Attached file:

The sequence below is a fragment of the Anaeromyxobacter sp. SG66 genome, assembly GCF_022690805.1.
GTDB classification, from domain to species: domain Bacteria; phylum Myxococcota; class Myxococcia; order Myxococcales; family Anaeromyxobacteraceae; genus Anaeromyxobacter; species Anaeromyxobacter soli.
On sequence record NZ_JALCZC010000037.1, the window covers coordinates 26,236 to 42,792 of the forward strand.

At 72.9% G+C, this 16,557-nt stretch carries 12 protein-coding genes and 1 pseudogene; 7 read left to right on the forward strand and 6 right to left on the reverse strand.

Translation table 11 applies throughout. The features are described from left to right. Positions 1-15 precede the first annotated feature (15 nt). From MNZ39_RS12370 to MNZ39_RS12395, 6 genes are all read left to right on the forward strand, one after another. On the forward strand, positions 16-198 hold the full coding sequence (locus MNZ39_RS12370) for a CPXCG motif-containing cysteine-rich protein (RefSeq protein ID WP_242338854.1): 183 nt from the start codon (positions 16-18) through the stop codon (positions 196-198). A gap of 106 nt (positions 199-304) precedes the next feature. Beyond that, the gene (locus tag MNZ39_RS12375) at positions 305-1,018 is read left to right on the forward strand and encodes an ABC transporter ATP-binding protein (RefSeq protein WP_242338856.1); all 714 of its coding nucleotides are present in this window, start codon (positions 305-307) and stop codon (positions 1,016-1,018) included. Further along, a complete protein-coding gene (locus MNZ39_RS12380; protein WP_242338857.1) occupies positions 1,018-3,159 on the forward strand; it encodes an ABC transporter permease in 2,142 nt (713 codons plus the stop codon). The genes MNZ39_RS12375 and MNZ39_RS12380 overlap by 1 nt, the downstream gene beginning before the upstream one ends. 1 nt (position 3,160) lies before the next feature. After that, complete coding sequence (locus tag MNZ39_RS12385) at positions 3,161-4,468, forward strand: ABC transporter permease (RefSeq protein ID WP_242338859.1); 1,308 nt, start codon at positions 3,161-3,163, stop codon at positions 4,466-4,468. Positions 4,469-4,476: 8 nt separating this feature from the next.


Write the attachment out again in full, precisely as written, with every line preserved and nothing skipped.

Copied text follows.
The sequence below is a fragment of the Anaeromyxobacter sp. SG66 genome, assembly GCF_022690805.1.
GTDB classification, from domain to species: domain Bacteria; phylum Myxococcota; class Myxococcia; order Myxococcales; family Anaeromyxobacteraceae; genus Anaeromyxobacter; species Anaeromyxobacter soli.
On sequence record NZ_JALCZC010000037.1, the window covers coordinates 26,236 to 42,792 of the forward strand.

At 72.9% G+C, this 16,557-nt stretch carries 12 protein-coding genes and 1 pseudogene; 7 read left to right on the forward strand and 6 right to left on the reverse strand.

Translation table 11 applies throughout. The features are described from left to right. Positions 1-15 precede the first annotated feature (15 nt). From MNZ39_RS12370 to MNZ39_RS12395, 6 genes are all read left to right on the forward strand, one after another. On the forward strand, positions 16-198 hold the full coding sequence (locus MNZ39_RS12370) for a CPXCG motif-containing cysteine-rich protein (RefSeq protein ID WP_242338854.1): 183 nt from the start codon (positions 16-18) through the stop codon (positions 196-198). A gap of 106 nt (positions 199-304) precedes the next feature. Beyond that, the gene (locus tag MNZ39_RS12375) at positions 305-1,018 is read left to right on the forward strand and encodes an ABC transporter ATP-binding protein (RefSeq protein WP_242338856.1); all 714 of its coding nucleotides are present in this window, start codon (positions 305-307) and stop codon (positions 1,016-1,018) included. Further along, a complete protein-coding gene (locus MNZ39_RS12380; protein WP_242338857.1) occupies positions 1,018-3,159 on the forward strand; it encodes an ABC transporter permease in 2,142 nt (713 codons plus the stop codon). The genes MNZ39_RS12375 and MNZ39_RS12380 overlap by 1 nt, the downstream gene beginning before the upstream one ends. 1 nt (position 3,160) lies before the next feature. After that, complete coding sequence (locus tag MNZ39_RS12385) at positions 3,161-4,468, forward strand: ABC transporter permease (RefSeq protein ID WP_242338859.1); 1,308 nt, start codon at positions 3,161-3,163, stop codon at positions 4,466-4,468. Positions 4,469-4,476: 8 nt separating this feature from the next.